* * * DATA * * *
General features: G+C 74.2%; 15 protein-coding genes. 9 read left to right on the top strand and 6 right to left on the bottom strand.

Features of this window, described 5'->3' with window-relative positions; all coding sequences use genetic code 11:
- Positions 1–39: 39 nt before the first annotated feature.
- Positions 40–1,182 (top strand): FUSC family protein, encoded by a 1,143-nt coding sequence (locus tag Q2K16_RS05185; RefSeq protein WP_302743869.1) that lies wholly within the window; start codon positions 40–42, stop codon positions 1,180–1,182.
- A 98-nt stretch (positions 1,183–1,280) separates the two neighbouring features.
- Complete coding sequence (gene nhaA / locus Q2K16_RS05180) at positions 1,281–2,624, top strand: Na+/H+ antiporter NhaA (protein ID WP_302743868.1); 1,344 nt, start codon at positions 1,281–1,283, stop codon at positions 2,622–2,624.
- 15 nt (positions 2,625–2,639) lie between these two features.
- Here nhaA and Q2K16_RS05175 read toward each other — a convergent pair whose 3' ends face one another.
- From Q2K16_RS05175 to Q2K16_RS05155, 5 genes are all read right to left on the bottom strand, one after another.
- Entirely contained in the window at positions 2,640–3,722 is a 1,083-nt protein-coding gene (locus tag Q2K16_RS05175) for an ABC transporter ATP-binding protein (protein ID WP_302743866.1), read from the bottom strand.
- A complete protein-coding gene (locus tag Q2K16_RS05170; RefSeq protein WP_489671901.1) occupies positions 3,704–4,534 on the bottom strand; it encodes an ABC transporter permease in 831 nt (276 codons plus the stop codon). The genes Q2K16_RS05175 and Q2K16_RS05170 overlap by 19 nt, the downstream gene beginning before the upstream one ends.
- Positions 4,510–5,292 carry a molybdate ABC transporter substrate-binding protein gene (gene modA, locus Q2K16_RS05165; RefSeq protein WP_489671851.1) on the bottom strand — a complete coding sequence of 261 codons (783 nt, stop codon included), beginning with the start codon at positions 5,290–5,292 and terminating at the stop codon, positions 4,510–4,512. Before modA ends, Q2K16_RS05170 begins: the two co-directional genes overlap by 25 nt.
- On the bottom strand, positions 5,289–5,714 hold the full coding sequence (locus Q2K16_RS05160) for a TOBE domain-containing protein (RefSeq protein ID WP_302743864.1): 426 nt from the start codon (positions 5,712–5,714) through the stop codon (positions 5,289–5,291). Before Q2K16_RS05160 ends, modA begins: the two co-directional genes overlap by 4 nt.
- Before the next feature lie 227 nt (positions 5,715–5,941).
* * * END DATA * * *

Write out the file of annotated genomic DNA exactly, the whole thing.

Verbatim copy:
General features: G+C 74.2%; 15 protein-coding genes. 9 read left to right on the top strand and 6 right to left on the bottom strand.

Features of this window, described 5'->3' with window-relative positions; all coding sequences use genetic code 11:
- Positions 1–39: 39 nt before the first annotated feature.
- Positions 40–1,182 (top strand): FUSC family protein, encoded by a 1,143-nt coding sequence (locus tag Q2K16_RS05185; RefSeq protein WP_302743869.1) that lies wholly within the window; start codon positions 40–42, stop codon positions 1,180–1,182.
- A 98-nt stretch (positions 1,183–1,280) separates the two neighbouring features.
- Complete coding sequence (gene nhaA / locus Q2K16_RS05180) at positions 1,281–2,624, top strand: Na+/H+ antiporter NhaA (protein ID WP_302743868.1); 1,344 nt, start codon at positions 1,281–1,283, stop codon at positions 2,622–2,624.
- 15 nt (positions 2,625–2,639) lie between these two features.
- Here nhaA and Q2K16_RS05175 read toward each other — a convergent pair whose 3' ends face one another.
- From Q2K16_RS05175 to Q2K16_RS05155, 5 genes are all read right to left on the bottom strand, one after another.
- Entirely contained in the window at positions 2,640–3,722 is a 1,083-nt protein-coding gene (locus tag Q2K16_RS05175) for an ABC transporter ATP-binding protein (protein ID WP_302743866.1), read from the bottom strand.
- A complete protein-coding gene (locus tag Q2K16_RS05170; RefSeq protein WP_489671901.1) occupies positions 3,704–4,534 on the bottom strand; it encodes an ABC transporter permease in 831 nt (276 codons plus the stop codon). The genes Q2K16_RS05175 and Q2K16_RS05170 overlap by 19 nt, the downstream gene beginning before the upstream one ends.
- Positions 4,510–5,292 carry a molybdate ABC transporter substrate-binding protein gene (gene modA, locus Q2K16_RS05165; RefSeq protein WP_489671851.1) on the bottom strand — a complete coding sequence of 261 codons (783 nt, stop codon included), beginning with the start codon at positions 5,290–5,292 and terminating at the stop codon, positions 4,510–4,512. Before modA ends, Q2K16_RS05170 begins: the two co-directional genes overlap by 25 nt.
- On the bottom strand, positions 5,289–5,714 hold the full coding sequence (locus Q2K16_RS05160) for a TOBE domain-containing protein (RefSeq protein ID WP_302743864.1): 426 nt from the start codon (positions 5,712–5,714) through the stop codon (positions 5,289–5,291). Before Q2K16_RS05160 ends, modA begins: the two co-directional genes overlap by 4 nt.
- Before the next feature lie 227 nt (positions 5,715–5,941).